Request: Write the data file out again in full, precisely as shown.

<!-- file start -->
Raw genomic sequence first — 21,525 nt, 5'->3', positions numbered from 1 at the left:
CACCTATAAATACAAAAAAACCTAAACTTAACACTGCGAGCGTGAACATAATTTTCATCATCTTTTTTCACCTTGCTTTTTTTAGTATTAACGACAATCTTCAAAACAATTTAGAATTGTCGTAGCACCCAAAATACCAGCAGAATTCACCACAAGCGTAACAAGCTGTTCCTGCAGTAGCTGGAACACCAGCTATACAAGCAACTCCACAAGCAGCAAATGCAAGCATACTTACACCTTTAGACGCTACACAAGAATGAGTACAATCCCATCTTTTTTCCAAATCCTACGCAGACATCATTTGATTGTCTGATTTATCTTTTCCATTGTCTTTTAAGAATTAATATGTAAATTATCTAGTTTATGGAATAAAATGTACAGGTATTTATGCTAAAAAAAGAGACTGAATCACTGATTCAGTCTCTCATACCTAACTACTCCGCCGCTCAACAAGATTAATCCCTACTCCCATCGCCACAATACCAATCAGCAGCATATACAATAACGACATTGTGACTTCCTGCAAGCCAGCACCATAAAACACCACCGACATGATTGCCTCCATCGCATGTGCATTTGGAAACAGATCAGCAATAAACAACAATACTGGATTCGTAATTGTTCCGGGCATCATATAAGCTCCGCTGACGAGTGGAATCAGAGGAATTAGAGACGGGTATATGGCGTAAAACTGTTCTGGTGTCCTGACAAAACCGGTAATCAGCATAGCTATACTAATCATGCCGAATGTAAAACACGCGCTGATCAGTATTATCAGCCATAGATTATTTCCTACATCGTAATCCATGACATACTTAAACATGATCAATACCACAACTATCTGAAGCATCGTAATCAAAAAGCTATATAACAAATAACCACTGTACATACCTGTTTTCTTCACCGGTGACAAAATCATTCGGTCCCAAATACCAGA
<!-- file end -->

Raw genomic sequence first — 21,525 nt, 5'->3', positions numbered from 1 at the left:
CACCTATAAATACAAAAAAACCTAAACTTAACACTGCGAGCGTGAACATAATTTTCATCATCTTTTTTCACCTTGCTTTTTTTAGTATTAACGACAATCTTCAAAACAATTTAGAATTGTCGTAGCACCCAAAATACCAGCAGAATTCACCACAAGCGTAACAAGCTGTTCCTGCAGTAGCTGGAACACCAGCTATACAAGCAACTCCACAAGCAGCAAATGCAAGCATACTTACACCTTTAGACGCTACACAAGAATGAGTACAATCCCATCTTTTTTCCAAATCCTACGCAGACATCATTTGATTGTCTGATTTATCTTTTCCATTGTCTTTTAAGAATTAATATGTAAATTATCTAGTTTATGGAATAAAATGTACAGGTATTTATGCTAAAAAAAGAGACTGAATCACTGATTCAGTCTCTCATACCTAACTACTCCGCCGCTCAACAAGATTAATCCCTACTCCCATCGCCACAATACCAATCAGCAGCATATACAATAACGACATTGTGACTTCCTGCAAGCCAGCACCATAAAACACCACCGACATGATTGCCTCCATCGCATGTGCATTTGGAAACAGATCAGCAATAAACAACAATACTGGATTCGTAATTGTTCCGGGCATCATATAAGCTCCGCTGACGAGTGGAATCAGAGGAATTAGAGACGGGTATATGGCGTAAAACTGTTCTGGTGTCCTGACAAAACCGGTAATCAGCATAGCTATACTAATCATGCCGAATGTAAAACACGCGCTGATCAGTATTATCAGCCATAGATTATTTCCTACATCGTAATCCATGACATACTTAAACATGATCAATACCACAACTATCTGAAGCATCGTAATCAAAAAGCTATATAACAAATAACCACTGTACATACCTGTTTTCTTCACCGGTGACAAAATCATTCGGTCCCAAATACCAGA